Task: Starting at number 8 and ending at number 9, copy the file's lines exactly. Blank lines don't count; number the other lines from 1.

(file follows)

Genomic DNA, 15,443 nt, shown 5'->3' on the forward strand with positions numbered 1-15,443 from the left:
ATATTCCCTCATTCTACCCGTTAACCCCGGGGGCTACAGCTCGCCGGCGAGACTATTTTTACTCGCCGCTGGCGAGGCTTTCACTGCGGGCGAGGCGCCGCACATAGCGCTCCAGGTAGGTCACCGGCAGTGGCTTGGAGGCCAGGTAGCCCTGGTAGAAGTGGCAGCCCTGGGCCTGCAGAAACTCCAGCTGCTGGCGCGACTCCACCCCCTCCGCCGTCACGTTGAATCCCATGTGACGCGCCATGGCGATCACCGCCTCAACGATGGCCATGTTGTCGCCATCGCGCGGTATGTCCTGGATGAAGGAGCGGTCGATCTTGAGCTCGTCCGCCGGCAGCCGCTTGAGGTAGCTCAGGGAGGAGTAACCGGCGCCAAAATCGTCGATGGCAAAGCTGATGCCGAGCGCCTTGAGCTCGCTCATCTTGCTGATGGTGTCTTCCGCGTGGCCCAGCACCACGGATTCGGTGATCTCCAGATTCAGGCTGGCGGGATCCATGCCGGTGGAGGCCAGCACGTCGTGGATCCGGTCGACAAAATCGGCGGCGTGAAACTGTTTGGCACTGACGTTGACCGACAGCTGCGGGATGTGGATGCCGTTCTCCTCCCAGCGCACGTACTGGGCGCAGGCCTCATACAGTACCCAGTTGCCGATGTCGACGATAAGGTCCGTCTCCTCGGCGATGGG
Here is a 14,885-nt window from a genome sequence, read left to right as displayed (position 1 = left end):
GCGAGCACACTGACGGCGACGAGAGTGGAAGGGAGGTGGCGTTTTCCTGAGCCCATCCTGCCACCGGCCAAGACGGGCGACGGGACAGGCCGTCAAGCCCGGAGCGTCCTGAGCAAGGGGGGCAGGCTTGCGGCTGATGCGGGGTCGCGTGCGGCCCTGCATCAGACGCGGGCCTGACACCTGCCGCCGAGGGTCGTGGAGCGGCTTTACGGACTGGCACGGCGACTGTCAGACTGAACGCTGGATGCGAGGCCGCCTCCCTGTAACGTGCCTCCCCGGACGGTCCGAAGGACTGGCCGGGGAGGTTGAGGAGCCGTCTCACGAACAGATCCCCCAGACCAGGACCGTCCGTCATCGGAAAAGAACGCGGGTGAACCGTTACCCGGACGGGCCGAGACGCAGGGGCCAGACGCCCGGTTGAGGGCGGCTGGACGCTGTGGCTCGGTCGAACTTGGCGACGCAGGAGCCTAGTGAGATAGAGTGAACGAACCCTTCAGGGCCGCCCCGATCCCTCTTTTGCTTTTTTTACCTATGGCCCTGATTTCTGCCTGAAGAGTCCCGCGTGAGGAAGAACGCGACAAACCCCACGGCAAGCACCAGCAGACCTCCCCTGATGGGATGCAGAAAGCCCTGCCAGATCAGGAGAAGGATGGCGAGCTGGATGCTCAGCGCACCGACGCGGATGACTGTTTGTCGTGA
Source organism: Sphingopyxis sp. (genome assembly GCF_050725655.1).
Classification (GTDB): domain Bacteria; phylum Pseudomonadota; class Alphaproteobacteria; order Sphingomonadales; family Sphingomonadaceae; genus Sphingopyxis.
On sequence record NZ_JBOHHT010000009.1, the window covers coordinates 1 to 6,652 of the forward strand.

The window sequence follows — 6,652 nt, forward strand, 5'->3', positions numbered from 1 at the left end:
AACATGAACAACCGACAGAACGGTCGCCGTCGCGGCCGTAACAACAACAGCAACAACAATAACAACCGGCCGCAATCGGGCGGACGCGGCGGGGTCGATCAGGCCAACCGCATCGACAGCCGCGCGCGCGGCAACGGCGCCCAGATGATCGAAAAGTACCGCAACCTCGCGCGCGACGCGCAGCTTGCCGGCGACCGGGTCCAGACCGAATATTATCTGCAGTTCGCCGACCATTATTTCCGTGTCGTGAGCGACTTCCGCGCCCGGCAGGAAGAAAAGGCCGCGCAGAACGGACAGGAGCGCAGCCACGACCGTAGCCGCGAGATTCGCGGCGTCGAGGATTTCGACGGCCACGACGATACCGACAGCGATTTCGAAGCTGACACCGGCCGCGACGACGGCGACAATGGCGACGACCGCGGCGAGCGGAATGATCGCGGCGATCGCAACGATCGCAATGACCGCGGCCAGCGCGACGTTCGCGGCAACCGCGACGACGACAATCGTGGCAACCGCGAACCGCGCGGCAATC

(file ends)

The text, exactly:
The window sequence follows — 6,652 nt, forward strand, 5'->3', positions numbered from 1 at the left end:
AACATGAACAACCGACAGAACGGTCGCCGTCGCGGCCGTAACAACAACAGCAACAACAATAACAACCGGCCGCAATCGGGCGGACGCGGCGGGGTCGATCAGGCCAACCGCATCGACAGCCGCGCGCGCGGCAACGGCGCCCAGATGATCGAAAAGTACCGCAACCTCGCGCGCGACGCGCAGCTTGCCGGCGACCGGGTCCAGACCGAATATTATCTGCAGTTCGCCGACCATTATTTCCGTGTCGTGAGCGACTTCCGCGCCCGGCAGGAAGAAAAGGCCGCGCAGAACGGACAGGAGCGCAGCCACGACCGTAGCCGCGAGATTCGCGGCGTCGAGGATTTCGACGGCCACGACGATACCGACAGCGATTTCGAAGCTGACACCGGCCGCGACGACGGCGACAATGGCGACGACCGCGGCGAGCGGAATGATCGCGGCGATCGCAACGATCGCAATGACCGCGGCCAGCGCGACGTTCGCGGCAACCGCGACGACGACAATCGTGGCAACCGCGAACCGCGCGGCAATC